Anyone who has read my haphazard musings can probably discern, in the shadows of my current incarnation as an “oh, maybe just one glass of wine” mom, the highly competent drinker I once was. Rugby player; reporter; first-year middle-school teacher – these professions or pastimes are pretty much required elements of the official borderline-alcoholic training program, and I ticked them off my list with great efficiency, building up enviable tolerance and collecting a few good stories along the way.
So even though I have darkened the door of a bar fairly rarely during the past few years of making and feeding a very small human, I know that if I left Costa Rica today and came back in 20 years, one of the first things I would want to do, one of the things that would make me feel most at home, would be to sit in a friendly cantina on an afternoon with a mellow group of friends watching a happy parade of bottles of beer, buckets of ice and a succession of scrumptious little bocas:
Tiny pots of tender beans; small plates of chicharrón and fried yucca; gallitos filled with spicy potato or, if you’re lucky, arracache; the kingly chifrijo… obviously, I could go on all day, and that’s exactly the idea. Done this way, you’ll get a little jumas (drunk) or tapis (also drunk, or a drunkard, or a shot of guaro), but not enough to have a serious goma (hangover).
To me, drinking in Costa Rica is all about beer (and the aforementioned food), but linguistically speaking, it’s all about guaro. The name of the clear sugar-cane liquor also means alcohol in general, kind of the way pudding in Britain can mean any dessert, or Coke in parts of the U.S. South might mean any soda.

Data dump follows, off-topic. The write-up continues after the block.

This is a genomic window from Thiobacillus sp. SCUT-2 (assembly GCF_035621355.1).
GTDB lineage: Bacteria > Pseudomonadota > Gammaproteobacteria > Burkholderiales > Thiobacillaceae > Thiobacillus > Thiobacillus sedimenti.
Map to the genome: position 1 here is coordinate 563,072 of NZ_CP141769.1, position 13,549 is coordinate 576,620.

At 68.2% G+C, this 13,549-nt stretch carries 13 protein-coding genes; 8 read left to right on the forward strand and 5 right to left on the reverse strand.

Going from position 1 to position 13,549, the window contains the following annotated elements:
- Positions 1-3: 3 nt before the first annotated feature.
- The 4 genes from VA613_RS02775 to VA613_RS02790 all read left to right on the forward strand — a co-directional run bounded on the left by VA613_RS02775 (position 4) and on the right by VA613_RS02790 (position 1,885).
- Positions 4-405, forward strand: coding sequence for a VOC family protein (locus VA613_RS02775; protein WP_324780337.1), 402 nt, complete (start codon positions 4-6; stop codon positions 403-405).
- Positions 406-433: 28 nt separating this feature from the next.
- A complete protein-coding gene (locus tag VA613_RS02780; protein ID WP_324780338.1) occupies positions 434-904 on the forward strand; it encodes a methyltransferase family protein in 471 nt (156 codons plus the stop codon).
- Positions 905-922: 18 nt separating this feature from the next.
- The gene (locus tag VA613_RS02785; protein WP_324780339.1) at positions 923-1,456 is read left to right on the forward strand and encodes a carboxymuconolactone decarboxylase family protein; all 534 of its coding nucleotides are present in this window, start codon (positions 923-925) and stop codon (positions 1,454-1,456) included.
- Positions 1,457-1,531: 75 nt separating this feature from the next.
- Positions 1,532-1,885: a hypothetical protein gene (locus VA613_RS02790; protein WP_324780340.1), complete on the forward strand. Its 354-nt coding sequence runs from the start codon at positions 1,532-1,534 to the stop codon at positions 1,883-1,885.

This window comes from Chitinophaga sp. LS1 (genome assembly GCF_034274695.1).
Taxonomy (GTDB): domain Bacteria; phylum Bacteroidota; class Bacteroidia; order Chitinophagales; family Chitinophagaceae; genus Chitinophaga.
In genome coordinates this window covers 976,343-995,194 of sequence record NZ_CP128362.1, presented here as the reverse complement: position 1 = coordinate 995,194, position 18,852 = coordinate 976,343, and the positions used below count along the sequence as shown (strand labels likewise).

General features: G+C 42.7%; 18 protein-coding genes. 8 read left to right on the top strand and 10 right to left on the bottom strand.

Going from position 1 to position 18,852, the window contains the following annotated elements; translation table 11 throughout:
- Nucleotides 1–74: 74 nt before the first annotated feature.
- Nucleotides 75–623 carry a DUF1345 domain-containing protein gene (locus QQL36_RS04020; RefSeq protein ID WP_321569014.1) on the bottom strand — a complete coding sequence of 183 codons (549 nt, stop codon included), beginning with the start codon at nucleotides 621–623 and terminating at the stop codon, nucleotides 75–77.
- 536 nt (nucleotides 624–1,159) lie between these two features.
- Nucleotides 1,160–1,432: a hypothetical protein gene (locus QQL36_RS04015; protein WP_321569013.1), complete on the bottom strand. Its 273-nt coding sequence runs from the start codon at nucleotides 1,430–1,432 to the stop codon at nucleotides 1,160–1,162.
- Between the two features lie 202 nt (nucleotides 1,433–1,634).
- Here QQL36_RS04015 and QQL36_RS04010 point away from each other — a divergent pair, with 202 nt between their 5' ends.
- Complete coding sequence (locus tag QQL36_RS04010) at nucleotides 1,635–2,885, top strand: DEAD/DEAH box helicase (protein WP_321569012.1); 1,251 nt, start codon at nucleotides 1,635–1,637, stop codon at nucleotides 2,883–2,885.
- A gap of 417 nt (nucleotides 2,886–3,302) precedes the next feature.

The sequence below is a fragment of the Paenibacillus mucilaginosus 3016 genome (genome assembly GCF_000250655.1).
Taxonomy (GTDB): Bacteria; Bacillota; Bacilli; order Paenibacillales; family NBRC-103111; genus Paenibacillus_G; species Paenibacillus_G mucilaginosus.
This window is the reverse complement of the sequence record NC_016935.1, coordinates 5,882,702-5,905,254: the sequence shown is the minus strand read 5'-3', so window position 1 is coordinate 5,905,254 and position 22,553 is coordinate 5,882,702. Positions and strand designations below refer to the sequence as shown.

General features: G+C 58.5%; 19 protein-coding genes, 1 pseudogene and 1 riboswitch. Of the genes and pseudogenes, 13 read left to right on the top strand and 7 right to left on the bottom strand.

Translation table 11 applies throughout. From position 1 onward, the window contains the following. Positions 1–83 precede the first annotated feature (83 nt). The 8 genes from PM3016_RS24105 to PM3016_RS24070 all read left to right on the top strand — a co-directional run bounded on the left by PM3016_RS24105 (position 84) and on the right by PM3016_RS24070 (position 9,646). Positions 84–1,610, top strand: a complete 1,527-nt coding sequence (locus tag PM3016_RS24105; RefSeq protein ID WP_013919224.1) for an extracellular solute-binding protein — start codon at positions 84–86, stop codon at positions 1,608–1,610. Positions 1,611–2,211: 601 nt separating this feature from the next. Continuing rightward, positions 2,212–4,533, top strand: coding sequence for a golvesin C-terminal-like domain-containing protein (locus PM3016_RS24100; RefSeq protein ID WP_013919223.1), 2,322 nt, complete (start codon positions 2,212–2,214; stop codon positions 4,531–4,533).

And as you might expect, a country that loves its alcohol – too much, sometimes, but this here’s an ode – has not only expressions, but poems and songs devoted to the subject, which María Mayela Padilla describes in her book “Dichos y Refranes de los Ticos – un ‘gallo pinto’ de costarriqueñismos.”
One of my favorites is “echarse un peina’o pa’trás,” which roughly translates as “to comb (or maybe toss) your hair back,” referring to the motion involved in throwing back a shot.
Padilla reprises many of the ditties that have been composed in honor of guaro, from the famous “El guaro blanco es un alimento, yo solo jumo quisiera estar” (“alimento” is “food,” but I’d translate it as “Guaro blanco is its own food group – all I want is to be drunk”), to “Guaro, guarito, dulce tormento, ¿qué haces afuera? Venga pa’dentro” (“Guaro, little guaro, sweet torment, what are you doing out there? Come on inside”).
For Ticos of a certain age, that sweet torment goes right back to childhood, when pulperías would sell guaritos, a candy I have never seen but have heard described rapturously. They had a guaro center potent enough to give kids a buzz if they ate enough of them.
Then, of course, there’s chicha, the fermented corn beverage created by the region’s indigenous peoples, which has given rise to its own range of expressions. A baby or kid is often said to “tener chicha” when she is angry, for example, and a chichera is more or less what we might call a dive bar in English. More or less.